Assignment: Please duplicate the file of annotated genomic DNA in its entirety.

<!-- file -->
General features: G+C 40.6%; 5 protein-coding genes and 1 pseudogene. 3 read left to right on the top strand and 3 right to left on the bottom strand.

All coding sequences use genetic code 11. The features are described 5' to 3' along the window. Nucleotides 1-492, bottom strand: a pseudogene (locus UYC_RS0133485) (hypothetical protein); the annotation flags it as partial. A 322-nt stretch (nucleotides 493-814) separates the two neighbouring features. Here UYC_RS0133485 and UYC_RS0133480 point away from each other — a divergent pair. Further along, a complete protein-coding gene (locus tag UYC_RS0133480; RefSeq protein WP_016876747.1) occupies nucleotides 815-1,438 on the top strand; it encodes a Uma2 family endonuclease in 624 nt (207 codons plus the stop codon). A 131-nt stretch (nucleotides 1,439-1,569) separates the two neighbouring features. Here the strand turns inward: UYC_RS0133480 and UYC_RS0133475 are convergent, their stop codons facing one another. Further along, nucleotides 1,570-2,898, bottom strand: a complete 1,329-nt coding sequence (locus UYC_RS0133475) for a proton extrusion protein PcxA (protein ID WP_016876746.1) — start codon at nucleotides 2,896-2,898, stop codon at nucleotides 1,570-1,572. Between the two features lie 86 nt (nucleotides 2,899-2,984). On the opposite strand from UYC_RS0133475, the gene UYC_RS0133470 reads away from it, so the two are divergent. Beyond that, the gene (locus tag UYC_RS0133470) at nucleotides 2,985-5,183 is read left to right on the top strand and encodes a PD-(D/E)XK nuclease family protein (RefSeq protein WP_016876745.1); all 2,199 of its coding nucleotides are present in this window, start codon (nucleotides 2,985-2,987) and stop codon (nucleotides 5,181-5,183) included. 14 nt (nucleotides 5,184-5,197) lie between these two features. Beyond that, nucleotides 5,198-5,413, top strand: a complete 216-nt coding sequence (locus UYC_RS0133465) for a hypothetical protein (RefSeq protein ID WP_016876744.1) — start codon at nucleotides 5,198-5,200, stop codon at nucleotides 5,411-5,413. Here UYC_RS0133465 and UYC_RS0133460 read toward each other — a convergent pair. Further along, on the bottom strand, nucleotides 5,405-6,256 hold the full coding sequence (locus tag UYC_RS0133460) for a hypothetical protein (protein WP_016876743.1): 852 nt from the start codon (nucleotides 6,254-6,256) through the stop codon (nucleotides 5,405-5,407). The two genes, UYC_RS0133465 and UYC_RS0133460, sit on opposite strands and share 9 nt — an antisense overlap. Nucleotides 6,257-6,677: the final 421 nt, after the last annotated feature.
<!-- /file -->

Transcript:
General features: G+C 40.6%; 5 protein-coding genes and 1 pseudogene. 3 read left to right on the top strand and 3 right to left on the bottom strand.

All coding sequences use genetic code 11. The features are described 5' to 3' along the window. Nucleotides 1-492, bottom strand: a pseudogene (locus UYC_RS0133485) (hypothetical protein); the annotation flags it as partial. A 322-nt stretch (nucleotides 493-814) separates the two neighbouring features. Here UYC_RS0133485 and UYC_RS0133480 point away from each other — a divergent pair. Further along, a complete protein-coding gene (locus tag UYC_RS0133480; RefSeq protein WP_016876747.1) occupies nucleotides 815-1,438 on the top strand; it encodes a Uma2 family endonuclease in 624 nt (207 codons plus the stop codon). A 131-nt stretch (nucleotides 1,439-1,569) separates the two neighbouring features. Here the strand turns inward: UYC_RS0133480 and UYC_RS0133475 are convergent, their stop codons facing one another. Further along, nucleotides 1,570-2,898, bottom strand: a complete 1,329-nt coding sequence (locus UYC_RS0133475) for a proton extrusion protein PcxA (protein ID WP_016876746.1) — start codon at nucleotides 2,896-2,898, stop codon at nucleotides 1,570-1,572. Between the two features lie 86 nt (nucleotides 2,899-2,984). On the opposite strand from UYC_RS0133475, the gene UYC_RS0133470 reads away from it, so the two are divergent. Beyond that, the gene (locus tag UYC_RS0133470) at nucleotides 2,985-5,183 is read left to right on the top strand and encodes a PD-(D/E)XK nuclease family protein (RefSeq protein WP_016876745.1); all 2,199 of its coding nucleotides are present in this window, start codon (nucleotides 2,985-2,987) and stop codon (nucleotides 5,181-5,183) included. 14 nt (nucleotides 5,184-5,197) lie between these two features. Beyond that, nucleotides 5,198-5,413, top strand: a complete 216-nt coding sequence (locus UYC_RS0133465) for a hypothetical protein (RefSeq protein ID WP_016876744.1) — start codon at nucleotides 5,198-5,200, stop codon at nucleotides 5,411-5,413. Here UYC_RS0133465 and UYC_RS0133460 read toward each other — a convergent pair. Further along, on the bottom strand, nucleotides 5,405-6,256 hold the full coding sequence (locus tag UYC_RS0133460) for a hypothetical protein (protein WP_016876743.1): 852 nt from the start codon (nucleotides 6,254-6,256) through the stop codon (nucleotides 5,405-5,407). The two genes, UYC_RS0133465 and UYC_RS0133460, sit on opposite strands and share 9 nt — an antisense overlap. Nucleotides 6,257-6,677: the final 421 nt, after the last annotated feature.